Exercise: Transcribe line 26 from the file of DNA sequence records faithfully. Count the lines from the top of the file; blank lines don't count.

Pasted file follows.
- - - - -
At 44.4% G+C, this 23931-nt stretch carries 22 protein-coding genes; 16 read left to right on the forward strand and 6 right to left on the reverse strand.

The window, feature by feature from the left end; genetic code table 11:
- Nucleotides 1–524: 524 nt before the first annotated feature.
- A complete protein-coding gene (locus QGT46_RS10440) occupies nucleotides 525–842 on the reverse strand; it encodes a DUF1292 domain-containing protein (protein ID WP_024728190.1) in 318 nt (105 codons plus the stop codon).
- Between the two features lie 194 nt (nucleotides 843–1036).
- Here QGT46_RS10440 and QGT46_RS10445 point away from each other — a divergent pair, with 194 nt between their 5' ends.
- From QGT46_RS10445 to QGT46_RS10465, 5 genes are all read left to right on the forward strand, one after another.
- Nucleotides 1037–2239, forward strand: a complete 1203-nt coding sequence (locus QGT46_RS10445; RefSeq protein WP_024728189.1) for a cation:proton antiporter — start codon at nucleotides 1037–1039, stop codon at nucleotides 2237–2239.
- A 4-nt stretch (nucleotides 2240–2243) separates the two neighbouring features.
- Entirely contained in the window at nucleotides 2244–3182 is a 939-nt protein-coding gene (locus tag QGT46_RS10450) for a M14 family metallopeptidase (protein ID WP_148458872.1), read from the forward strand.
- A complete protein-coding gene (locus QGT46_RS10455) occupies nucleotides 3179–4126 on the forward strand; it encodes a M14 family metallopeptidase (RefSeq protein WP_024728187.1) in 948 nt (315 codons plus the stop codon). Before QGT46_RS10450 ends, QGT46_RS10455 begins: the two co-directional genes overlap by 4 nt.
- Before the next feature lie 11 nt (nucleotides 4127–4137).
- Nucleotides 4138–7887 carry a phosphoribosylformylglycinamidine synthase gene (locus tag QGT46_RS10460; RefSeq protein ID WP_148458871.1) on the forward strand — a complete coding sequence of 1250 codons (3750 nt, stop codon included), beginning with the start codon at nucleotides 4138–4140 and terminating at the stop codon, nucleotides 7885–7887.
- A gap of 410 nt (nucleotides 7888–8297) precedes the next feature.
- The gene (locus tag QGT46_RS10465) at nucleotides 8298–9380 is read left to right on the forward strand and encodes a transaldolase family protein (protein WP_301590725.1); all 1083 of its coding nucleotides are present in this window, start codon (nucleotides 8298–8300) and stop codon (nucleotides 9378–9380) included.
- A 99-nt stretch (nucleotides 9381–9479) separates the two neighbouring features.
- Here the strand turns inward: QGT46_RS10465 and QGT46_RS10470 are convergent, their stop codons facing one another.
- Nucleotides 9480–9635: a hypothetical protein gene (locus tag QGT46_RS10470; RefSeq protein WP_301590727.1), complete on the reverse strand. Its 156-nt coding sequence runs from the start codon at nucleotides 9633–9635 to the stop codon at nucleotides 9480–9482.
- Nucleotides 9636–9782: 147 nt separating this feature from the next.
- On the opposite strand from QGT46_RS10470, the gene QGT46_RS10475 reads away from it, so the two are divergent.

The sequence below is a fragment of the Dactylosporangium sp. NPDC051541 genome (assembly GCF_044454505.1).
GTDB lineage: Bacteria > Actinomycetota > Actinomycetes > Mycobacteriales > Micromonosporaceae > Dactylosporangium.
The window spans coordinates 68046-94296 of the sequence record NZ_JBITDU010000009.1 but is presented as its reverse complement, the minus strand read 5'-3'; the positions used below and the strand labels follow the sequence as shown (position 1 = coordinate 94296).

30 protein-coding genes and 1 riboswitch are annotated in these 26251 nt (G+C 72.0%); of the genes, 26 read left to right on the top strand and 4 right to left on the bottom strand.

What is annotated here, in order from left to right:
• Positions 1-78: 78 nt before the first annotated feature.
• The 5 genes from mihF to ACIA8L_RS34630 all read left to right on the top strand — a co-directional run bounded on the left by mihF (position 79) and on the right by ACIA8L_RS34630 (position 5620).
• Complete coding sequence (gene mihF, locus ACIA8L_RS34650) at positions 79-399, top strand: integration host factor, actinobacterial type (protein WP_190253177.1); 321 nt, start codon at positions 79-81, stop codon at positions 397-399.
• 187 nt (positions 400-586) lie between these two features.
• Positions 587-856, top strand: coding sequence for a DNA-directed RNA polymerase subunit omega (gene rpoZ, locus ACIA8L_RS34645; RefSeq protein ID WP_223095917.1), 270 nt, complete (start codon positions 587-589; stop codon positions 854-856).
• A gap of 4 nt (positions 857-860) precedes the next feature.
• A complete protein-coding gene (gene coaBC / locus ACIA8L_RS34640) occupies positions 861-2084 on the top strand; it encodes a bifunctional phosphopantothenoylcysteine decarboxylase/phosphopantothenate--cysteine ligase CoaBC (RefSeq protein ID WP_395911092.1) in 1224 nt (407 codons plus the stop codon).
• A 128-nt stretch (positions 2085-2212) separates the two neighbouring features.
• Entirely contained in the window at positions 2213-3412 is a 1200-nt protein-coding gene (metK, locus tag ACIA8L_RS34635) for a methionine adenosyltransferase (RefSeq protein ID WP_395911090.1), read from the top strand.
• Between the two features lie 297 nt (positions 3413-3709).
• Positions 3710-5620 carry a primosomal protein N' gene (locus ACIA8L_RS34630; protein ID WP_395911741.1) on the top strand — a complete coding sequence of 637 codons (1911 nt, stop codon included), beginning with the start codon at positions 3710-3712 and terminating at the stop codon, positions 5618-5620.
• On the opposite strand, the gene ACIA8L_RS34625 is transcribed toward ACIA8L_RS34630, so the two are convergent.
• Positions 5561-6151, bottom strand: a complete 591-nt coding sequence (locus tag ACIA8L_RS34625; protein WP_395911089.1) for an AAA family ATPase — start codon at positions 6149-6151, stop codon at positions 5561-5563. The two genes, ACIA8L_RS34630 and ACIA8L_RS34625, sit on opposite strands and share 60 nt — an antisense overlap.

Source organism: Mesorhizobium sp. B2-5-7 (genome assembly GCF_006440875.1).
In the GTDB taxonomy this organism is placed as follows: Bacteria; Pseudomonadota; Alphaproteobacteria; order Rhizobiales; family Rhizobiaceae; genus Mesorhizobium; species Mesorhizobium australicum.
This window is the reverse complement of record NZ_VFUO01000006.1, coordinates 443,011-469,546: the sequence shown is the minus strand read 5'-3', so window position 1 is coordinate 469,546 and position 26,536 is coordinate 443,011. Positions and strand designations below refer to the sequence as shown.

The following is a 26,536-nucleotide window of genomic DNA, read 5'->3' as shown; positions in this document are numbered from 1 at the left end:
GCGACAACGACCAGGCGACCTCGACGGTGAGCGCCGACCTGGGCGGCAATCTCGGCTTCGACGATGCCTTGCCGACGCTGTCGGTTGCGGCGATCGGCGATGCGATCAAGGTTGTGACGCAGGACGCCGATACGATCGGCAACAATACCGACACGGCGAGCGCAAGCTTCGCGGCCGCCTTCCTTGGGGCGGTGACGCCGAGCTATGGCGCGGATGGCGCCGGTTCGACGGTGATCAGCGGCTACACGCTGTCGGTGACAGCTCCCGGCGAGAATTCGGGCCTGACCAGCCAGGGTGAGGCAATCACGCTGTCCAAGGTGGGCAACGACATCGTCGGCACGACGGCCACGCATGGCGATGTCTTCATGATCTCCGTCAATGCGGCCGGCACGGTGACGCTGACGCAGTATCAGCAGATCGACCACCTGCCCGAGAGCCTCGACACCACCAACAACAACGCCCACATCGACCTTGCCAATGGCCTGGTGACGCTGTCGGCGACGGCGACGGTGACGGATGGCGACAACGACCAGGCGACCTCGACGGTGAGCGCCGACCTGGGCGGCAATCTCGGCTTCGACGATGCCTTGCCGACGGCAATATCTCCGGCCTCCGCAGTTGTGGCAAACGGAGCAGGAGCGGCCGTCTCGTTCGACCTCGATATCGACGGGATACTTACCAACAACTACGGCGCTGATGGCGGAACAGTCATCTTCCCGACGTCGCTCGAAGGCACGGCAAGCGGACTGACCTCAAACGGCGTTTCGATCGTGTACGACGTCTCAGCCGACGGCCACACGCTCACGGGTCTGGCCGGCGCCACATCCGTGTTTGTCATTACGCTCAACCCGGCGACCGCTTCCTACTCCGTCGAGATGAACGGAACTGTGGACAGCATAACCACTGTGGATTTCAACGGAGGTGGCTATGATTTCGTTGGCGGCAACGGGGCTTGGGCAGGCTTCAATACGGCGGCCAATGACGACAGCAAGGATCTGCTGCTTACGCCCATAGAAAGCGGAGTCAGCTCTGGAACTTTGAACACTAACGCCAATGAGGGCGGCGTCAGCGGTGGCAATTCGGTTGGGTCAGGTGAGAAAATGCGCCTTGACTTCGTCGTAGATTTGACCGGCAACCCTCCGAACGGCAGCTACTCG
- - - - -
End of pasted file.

• Positions 1-78: 78 nt before the first annotated feature.